However, this approach may lead to the bottleneck problem. You can't own learning, you can't own providing feedback. Even if you have a learning team, it is not scalable. You'll need SMEs, mentors, and experienced team members.

That is where collaborative learning comes in.

  • Collaborative learning
    Learning together with others by working to reach a common goal.

Combining applied learning and collaboration with others on projects is a powerful approach where you, as a learning designer, become a facilitator rather than a keeper and shipper of knowledge. Like a conductor, invisible but controlling the overall musical experience.

Focus #4: Tailored Learning

In my 20+ years in the learning field, I've seen the evolution of eLearning: CBT, WBT, eLearning course, eLearn, etc. While we've managed to rebrand "electronic learning" many times, the concept remains the same: content packaged and delivered to you on demand.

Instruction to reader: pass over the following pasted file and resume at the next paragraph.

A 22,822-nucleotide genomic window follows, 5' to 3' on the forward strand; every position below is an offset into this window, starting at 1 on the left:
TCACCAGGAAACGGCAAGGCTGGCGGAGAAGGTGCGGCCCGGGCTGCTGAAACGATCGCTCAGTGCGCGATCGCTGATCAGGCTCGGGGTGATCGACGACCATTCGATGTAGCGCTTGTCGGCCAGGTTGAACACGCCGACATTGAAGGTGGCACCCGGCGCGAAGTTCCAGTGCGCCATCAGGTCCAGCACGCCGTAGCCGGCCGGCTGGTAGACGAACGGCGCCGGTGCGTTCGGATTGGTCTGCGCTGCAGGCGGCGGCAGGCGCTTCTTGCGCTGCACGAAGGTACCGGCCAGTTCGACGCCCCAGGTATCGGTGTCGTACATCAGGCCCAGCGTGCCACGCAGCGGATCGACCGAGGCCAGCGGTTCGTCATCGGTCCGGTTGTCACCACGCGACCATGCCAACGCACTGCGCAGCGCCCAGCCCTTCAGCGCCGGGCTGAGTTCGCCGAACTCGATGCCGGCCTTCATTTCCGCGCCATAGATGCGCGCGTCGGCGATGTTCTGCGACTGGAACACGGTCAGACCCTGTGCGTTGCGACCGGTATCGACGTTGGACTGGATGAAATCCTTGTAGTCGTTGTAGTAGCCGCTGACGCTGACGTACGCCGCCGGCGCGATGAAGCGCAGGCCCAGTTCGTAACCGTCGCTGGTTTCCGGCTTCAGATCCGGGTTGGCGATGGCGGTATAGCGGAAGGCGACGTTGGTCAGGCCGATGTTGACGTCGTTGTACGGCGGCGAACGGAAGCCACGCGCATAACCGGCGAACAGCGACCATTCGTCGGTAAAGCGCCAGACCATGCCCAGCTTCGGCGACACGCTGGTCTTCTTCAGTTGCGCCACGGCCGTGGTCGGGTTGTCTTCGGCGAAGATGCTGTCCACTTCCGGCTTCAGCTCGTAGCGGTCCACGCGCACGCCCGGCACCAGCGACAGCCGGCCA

The advantages against the "old-fashioned" face-to-face, instructor-led trainings are obvious, at least from a business perspective—cheaper, more consistent, more accessible (based on time and geography). With rapid authoring tools, this became a "delivery method" for many things. eLearning has become an empty jar that we can quickly fill with information and put on the shelf for consumption for all in no time.

The problem with the empty jar concept is that we lose sight of our audience. A jar filled with stuff for all is a jar filled with stuff for nobody. Things like "awareness training" became a thing. It's been like that for a decade, so why is it a hot topic today? Because the pace of change has dramatically accelerated around us. Software products used to have one release a year, now it's every month. Because there's so much change, we no longer can fill our jars fast enough. On the receiving end, people don't have time to dig through these jars to find one meaningful knowledge nugget.

The only way to move forward is by breaking the jar and creating tailored learning experiences for individuals. It's like going back to the apprentice model on a scale. Tailored learning requires all other focus areas; you must know the individual's skills set, what they're trying to do, and what they need to get the job done with minimum cognitive load.